Bel Air, MD

I Don’t Feel Like An American Anymore

Tom Kuegler

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As I looked around the Urgent Care center yesterday I saw a bunch of Americans in front of me.

Americans living their life.

I live in Bel Air, Maryland, and many folks from this area have a certain accent. We jumble words together. The women say “hun!” a lot. We have our own personalities and cultural norms.

What I’ve realized from living in the Philippines for 2 years is the way we interact with people is more a product of our environment than our personality.

Why do many people from Bel Air, Maryland sound similar? Why do so many Filipinos sing karaoke at big gatherings? Why do Baltimore people typically love the Ravens?

It’s all a product of where we live.

I’m an American who doesn’t live in America anymore. If I had it my way, I wouldn’t live in America ever again, and I’ve changed since I moved away.

I’ve lived in San Francisco, seen 23 states, traveled all around Southeast Asia, and I’ve seen drastic differences in beliefs, cultures, and political opinions.

Since living in the Philippines for the last two years, I’ve forgotten how to “American.”

As I sat at urgent care yesterday, I talked with a nurse who wanted to go to Southeast Asia. Her eyes lit up at the sound of Bali, Vietnam, and Thailand. I wondered whether she’d be any different if she lived there full time. The answer?

Of course she would.

If she spent more than 2 months away she’d come back home and experience reverse culture shock. Her body would be here, but her mind would be back in Asia. She would have changed, and it’s crazy how once we’ve changed, we feel like a stranger in our own land.

This experience could happen to anybody. I’m not special. I don’t see things nobody else has seen. I’m just able to do things many probably want to do but can’t.

Yesterday I watched a bunch of people storm the Capitol building in the United States. It’s hard to remember a day that was ANYTHING like this one in recent memory. Growing up I watched the twin towers fall on September 11.

I’m not equivocating the two days, but this was definitely domestic terrorism and a flat-out show of disrespect towards America by its own citizens. I’ve never seen anything like it.

I’ve seen some crazy stuff happen in America, but perhaps it’s even crazier when you’re grown up and you know the stakes.

What makes it even more surreal is looking upon these images and feeling like a stranger in my own land.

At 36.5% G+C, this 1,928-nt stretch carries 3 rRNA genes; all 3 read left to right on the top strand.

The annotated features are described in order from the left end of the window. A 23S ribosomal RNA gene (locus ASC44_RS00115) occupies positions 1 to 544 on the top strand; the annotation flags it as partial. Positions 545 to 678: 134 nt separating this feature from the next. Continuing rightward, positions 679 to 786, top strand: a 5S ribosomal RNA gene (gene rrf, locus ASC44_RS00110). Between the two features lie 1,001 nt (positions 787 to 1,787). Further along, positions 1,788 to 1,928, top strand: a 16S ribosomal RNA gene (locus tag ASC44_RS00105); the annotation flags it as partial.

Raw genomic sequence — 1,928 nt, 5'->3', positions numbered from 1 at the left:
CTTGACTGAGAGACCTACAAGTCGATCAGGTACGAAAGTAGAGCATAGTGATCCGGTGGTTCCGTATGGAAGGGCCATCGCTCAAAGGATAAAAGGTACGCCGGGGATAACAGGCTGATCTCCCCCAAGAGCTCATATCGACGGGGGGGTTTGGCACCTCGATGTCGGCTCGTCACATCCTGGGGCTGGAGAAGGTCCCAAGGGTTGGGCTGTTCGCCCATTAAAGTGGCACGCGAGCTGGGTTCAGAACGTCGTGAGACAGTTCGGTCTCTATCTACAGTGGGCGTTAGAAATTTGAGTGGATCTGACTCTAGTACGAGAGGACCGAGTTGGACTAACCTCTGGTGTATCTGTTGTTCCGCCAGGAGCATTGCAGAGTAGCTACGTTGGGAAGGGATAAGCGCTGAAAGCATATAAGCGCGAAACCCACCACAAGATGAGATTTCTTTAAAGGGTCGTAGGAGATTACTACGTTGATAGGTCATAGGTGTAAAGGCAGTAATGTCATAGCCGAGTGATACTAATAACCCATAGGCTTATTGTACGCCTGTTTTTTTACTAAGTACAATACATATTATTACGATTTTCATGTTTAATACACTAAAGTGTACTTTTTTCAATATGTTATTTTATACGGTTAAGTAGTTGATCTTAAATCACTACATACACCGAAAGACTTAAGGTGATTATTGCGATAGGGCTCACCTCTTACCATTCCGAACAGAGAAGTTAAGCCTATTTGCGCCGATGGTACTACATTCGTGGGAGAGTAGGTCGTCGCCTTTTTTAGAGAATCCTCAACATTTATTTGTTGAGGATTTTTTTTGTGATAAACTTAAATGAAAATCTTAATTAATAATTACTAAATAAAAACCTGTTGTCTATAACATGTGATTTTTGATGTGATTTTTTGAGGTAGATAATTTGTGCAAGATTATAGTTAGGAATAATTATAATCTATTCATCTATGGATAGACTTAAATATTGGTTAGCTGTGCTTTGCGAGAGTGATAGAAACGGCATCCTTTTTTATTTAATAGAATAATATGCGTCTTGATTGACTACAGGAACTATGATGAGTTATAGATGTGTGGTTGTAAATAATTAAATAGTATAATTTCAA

I felt like an outsider watching the news yesterday. I don’t know what to think of that.

My Mom asked me who I wanted to vote for three months ago. I hate to admit this, but choosing was like flipping a fucking coin. I didn’t care, nor did I feel my vote really counted. It seemed like the most nonchalant thing I ever did.

One candidate had a crazy mind, and the other candidate was losing his mind.

And everybody in America was fighting vehemently over which one was best.

You want to know what I see when I look at America? People who don’t understand how good they have it.

In many ways I believe people are spoiled here. I’ve seen some ridiculous poverty in the Philippines and I’ve also seen governments over there that hardly care what happens to the people beneath them.

I’ve seen real tyranny, oppression, and injustice. The difference is the people over there don’t speak up about injustice as much as we do. I admire Americans who do that. I really do.

But we have it great here, mostly. I’m not saying everybody is living in some paradise and nobody struggles. But at least we have a government that’s concerned about helping people up out of poverty and giving us money when we’re jobless.

It’s hard for people to see unless they go to a third-world country.

The madness. The entitlement. The mountains out of molehills. The racism. The sexism. The tribalism. The fact-deniers. The proud.

The land of the free and the home of the brave. Yeah, right.

Freedom and bravery have been put on a pedestal in America. Back in April of last year we had people protesting because they didn’t like face mask requirements. “Freedom!” they shouted.

Meanwhile in the Philippines people did their damn duty as citizens to help and protect each other. Look at the COVID numbers between the two countries right now, will you?

What’s the use of freedom when it kills people?

As I look at my countrymen, even though they don’t feel like my countrymen anymore, all these thoughts swirl in my head.

They’re so busy with their lives. They’re so busy listening to what they’re told to believe. All countries are pretty much the same. A collection of people. A facade of shared ideas to get behind. And many get behind them without a second thought.

What happens when that facade is broken?

Is what you believe really what YOU believe? Or is it something you were taught to believe? Once you go to another country and see what things the people there believe — once you start loving another place that isn’t your home — there is no going back.

I don’t feel like an American anymore.

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